Juan Juan Almeida, 29 December 2017– On December 21 a leftist coalition led by Spain’s Podemos party introduced a legislative proposal that could benefit thousands of Cubans, as well as people of other nationalities, who are descendants of Spanish citizens born outside of Spain.
If approved, the bill submitted to the Chamber of Deputies would grant Spanish citizenship to descendants of Spaniards who had emigrated.
Spanish law had already made a person whose mother or father were native-born Spaniards eligible for citizenship. Law 52/2007, also known as the “Historical Memory Law” or the “Grandchildren’s Law” expanded the opportunity and, within two years and eleven months, some 446,277 people had acquired citizenship under the law. 95.2% of them were from Latin America, with more than half of the applications made through Spanish consulates in Cuba and Argentina.
If approved, this legislation will greatly expand the number of descendants eligible for Spanish citizenship. It would allow the mother country to legally recognize, among others, grandchildren of Spanish women born in Spain and married to a Spaniard before the adoption of the 1978 Spanish constitution and children of those who obtained citizenship through Law 52/2007.
“Thousands of legislative proposals are made by various parliamentary factions and not even 10% of them manage to get the necessary support in the Spanish parliament. The Podemos proposal does not have this support,” says a source within the ruling party.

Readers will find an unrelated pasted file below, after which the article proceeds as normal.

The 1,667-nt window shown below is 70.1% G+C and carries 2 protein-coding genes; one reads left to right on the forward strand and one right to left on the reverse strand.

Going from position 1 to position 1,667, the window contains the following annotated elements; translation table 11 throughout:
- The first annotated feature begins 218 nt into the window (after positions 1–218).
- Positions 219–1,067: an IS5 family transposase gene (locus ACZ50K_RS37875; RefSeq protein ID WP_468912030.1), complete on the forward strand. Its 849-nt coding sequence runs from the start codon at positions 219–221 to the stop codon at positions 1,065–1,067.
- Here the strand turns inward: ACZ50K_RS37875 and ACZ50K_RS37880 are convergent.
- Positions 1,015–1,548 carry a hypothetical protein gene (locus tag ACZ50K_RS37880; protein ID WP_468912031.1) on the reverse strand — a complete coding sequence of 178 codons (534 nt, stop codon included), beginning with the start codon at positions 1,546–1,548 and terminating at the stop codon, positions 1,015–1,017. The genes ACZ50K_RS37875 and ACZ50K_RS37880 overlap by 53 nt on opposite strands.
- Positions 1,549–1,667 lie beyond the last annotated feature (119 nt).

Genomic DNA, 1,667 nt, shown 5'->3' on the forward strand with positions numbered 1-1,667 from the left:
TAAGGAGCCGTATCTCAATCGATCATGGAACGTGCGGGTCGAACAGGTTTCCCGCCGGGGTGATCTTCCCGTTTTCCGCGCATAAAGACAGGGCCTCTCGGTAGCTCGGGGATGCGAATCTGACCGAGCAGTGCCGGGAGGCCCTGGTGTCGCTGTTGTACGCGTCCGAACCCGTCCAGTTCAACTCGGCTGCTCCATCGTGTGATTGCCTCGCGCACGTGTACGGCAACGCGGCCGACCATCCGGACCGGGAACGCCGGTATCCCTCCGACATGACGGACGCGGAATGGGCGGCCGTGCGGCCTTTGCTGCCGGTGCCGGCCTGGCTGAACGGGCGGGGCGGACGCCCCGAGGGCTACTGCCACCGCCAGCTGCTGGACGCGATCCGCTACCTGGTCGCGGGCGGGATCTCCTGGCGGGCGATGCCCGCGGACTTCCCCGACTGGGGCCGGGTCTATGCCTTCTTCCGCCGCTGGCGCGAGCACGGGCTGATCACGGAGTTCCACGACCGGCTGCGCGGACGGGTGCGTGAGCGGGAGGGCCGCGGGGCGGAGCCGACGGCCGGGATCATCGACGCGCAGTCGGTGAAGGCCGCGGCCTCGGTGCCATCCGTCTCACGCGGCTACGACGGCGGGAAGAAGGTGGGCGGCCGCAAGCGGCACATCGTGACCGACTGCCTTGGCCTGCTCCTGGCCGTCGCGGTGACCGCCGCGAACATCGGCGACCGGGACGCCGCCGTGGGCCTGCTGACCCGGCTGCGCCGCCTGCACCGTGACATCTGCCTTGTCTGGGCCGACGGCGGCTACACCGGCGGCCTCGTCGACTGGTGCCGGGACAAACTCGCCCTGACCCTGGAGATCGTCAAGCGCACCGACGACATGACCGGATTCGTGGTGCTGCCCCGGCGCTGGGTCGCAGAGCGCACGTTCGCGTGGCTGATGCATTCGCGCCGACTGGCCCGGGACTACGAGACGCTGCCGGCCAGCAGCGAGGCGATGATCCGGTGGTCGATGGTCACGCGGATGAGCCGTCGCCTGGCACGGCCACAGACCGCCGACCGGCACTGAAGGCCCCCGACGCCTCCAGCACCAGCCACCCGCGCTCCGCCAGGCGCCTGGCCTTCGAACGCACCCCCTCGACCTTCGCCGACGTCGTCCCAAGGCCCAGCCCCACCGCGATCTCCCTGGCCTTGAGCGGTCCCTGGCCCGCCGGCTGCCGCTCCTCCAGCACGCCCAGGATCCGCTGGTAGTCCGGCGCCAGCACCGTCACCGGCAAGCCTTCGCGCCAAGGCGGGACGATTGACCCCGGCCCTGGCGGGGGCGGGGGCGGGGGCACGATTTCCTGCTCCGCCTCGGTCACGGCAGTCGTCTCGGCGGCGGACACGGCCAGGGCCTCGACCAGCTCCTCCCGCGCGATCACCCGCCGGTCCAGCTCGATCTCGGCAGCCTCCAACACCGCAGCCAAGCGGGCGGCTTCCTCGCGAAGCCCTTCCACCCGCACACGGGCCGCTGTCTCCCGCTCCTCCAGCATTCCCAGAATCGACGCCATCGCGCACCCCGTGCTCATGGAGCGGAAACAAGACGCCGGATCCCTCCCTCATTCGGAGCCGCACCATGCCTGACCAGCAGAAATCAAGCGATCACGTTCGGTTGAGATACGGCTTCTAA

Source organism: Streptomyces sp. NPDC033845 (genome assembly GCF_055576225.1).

However, the proposal by the leftists comes at a significant as well as opportune moment for thousands of Cubans of Spanish descent who were not covered by the Historical Memory Law.
The year 2016, which is quickly coming to an end, was an important year for the Cuban government. In terms of marketing, it was excellent.
President Barack Obama’s visit at the end of March aroused people’s hope for a change. With the resumption of relations, they watched high-level US officials parade through the Havana airport. The Old World’s interest in strengthening political-economic dialogue with the island culminated in the repeal of the the EU’s “Common Position” towards Cuba. And the visit to Cuba by Prime Minister Shinzo Abe of Japan was the first by a head of government from that country.
But in spite of all the publicity and the VIP visitors, the Cuban people’s prospects for development are obsolete and the arrival of much anticipated changes is nowhere in sight.
This legislation would encourage many Cubans to look for an alternative emigration route in light of the still ambiguous outlook for relations between the United States and Cuba.
I personally am unaware how this law in the land of Serrano ham would work. But I do know that, today, Spain is not prepared to handle an influx of 100,000 new citizens, who will surely arrive seeking assistance.